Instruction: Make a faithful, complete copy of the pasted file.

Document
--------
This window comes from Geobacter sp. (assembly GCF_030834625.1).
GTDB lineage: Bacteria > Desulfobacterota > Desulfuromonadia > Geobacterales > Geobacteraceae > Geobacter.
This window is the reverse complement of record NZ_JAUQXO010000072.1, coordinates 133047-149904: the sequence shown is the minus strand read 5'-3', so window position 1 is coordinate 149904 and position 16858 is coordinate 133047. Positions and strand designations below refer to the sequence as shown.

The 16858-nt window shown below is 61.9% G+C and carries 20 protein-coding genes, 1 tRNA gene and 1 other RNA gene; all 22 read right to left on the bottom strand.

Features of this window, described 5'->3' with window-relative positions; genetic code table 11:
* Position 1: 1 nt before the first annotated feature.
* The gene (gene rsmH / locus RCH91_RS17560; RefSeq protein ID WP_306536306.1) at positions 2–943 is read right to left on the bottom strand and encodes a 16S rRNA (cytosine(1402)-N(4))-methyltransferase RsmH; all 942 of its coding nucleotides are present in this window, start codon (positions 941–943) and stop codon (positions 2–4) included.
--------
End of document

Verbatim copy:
This window comes from Geobacter sp. (assembly GCF_030834625.1).
GTDB lineage: Bacteria > Desulfobacterota > Desulfuromonadia > Geobacterales > Geobacteraceae > Geobacter.
This window is the reverse complement of record NZ_JAUQXO010000072.1, coordinates 133047-149904: the sequence shown is the minus strand read 5'-3', so window position 1 is coordinate 149904 and position 16858 is coordinate 133047. Positions and strand designations below refer to the sequence as shown.

The 16858-nt window shown below is 61.9% G+C and carries 20 protein-coding genes, 1 tRNA gene and 1 other RNA gene; all 22 read right to left on the bottom strand.

Features of this window, described 5'->3' with window-relative positions; genetic code table 11:
* Position 1: 1 nt before the first annotated feature.
* The gene (gene rsmH / locus RCH91_RS17560; RefSeq protein ID WP_306536306.1) at positions 2–943 is read right to left on the bottom strand and encodes a 16S rRNA (cytosine(1402)-N(4))-methyltransferase RsmH; all 942 of its coding nucleotides are present in this window, start codon (positions 941–943) and stop codon (positions 2–4) included.